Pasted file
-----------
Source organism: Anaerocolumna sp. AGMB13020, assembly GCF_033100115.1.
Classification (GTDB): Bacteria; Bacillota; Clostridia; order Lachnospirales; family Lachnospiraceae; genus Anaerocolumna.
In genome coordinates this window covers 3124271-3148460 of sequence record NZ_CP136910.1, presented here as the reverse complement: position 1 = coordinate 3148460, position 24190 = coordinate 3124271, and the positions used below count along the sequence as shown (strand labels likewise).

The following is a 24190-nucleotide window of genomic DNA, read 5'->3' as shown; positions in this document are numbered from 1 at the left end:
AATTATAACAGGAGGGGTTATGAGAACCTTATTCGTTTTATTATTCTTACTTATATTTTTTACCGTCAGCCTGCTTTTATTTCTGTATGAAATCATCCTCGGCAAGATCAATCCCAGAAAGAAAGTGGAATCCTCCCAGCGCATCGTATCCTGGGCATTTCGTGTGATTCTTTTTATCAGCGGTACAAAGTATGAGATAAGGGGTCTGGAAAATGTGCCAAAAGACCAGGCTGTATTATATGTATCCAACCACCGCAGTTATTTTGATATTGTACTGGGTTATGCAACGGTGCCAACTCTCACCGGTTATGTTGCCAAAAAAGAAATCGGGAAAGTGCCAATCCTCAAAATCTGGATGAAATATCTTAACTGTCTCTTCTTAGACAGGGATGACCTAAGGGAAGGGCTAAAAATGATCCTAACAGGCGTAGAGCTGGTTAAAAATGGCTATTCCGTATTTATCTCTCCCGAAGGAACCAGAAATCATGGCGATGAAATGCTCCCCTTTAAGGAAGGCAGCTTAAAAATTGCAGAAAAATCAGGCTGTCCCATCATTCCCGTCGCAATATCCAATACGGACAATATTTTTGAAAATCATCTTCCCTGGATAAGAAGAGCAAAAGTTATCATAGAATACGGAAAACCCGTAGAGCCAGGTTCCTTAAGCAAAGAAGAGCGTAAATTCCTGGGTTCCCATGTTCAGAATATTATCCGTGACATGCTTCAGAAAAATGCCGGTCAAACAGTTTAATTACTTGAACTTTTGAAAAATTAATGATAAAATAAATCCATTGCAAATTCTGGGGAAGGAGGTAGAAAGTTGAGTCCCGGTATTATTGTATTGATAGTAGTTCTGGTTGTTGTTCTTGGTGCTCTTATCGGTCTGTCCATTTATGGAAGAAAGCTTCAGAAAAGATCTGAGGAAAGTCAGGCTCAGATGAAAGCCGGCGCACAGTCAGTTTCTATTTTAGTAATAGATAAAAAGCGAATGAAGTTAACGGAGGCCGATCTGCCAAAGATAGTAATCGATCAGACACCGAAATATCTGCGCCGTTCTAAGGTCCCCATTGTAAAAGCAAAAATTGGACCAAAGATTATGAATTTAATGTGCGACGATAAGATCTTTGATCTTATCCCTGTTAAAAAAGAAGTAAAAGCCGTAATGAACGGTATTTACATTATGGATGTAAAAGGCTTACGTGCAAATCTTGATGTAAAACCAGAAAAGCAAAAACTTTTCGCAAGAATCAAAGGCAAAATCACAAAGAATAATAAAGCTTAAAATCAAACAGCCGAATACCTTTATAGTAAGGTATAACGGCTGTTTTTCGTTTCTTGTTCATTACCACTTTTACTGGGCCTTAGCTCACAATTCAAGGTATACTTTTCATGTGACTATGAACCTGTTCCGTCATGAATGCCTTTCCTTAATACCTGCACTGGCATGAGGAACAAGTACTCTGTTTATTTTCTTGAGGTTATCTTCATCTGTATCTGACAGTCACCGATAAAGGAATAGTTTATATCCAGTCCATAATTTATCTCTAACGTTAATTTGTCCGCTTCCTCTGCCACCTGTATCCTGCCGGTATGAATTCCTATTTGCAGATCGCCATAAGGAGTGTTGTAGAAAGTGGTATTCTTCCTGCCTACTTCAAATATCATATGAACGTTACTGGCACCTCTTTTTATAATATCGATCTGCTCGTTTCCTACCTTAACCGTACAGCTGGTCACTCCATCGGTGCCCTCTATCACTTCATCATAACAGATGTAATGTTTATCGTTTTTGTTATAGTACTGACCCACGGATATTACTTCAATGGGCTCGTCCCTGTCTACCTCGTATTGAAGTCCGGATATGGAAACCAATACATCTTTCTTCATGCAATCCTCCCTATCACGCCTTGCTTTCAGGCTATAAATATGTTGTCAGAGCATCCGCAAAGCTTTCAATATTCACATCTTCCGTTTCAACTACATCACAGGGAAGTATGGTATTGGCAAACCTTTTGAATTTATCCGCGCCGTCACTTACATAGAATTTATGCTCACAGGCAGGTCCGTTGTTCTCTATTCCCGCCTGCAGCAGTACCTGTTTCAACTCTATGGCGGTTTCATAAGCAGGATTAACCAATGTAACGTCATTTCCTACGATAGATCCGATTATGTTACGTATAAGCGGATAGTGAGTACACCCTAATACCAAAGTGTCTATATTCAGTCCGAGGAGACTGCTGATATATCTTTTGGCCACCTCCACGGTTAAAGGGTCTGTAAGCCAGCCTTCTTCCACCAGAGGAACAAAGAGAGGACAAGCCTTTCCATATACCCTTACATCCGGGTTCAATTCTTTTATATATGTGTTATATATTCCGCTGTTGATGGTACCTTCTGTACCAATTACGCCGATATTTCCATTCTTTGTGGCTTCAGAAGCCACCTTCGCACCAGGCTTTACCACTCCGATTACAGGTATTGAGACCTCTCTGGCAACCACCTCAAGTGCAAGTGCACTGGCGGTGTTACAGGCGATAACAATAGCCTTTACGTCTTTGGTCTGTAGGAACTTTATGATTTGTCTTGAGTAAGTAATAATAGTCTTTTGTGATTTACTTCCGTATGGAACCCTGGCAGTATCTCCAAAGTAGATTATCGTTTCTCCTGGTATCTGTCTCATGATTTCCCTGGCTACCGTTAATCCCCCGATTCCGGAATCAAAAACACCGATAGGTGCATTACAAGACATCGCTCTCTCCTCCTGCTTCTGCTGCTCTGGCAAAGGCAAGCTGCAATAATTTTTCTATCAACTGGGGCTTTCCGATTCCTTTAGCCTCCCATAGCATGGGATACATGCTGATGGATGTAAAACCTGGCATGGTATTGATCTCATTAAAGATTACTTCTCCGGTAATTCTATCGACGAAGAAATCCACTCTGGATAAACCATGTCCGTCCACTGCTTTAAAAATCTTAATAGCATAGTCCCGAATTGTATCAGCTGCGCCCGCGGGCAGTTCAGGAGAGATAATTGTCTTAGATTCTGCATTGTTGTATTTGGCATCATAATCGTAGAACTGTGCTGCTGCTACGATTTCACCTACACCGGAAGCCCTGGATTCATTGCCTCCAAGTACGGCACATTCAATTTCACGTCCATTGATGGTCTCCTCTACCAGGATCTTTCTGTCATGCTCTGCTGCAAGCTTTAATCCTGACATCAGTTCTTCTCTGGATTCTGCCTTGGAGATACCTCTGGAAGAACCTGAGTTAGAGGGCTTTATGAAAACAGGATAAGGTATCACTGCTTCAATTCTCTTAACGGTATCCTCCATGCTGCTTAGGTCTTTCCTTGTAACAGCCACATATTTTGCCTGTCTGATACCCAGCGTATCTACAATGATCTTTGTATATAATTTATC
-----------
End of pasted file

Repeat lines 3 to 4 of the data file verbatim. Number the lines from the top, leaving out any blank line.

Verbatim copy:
In genome coordinates this window covers 3124271-3148460 of sequence record NZ_CP136910.1, presented here as the reverse complement: position 1 = coordinate 3148460, position 24190 = coordinate 3124271, and the positions used below count along the sequence as shown (strand labels likewise).

The following is a 24190-nucleotide window of genomic DNA, read 5'->3' as shown; positions in this document are numbered from 1 at the left end: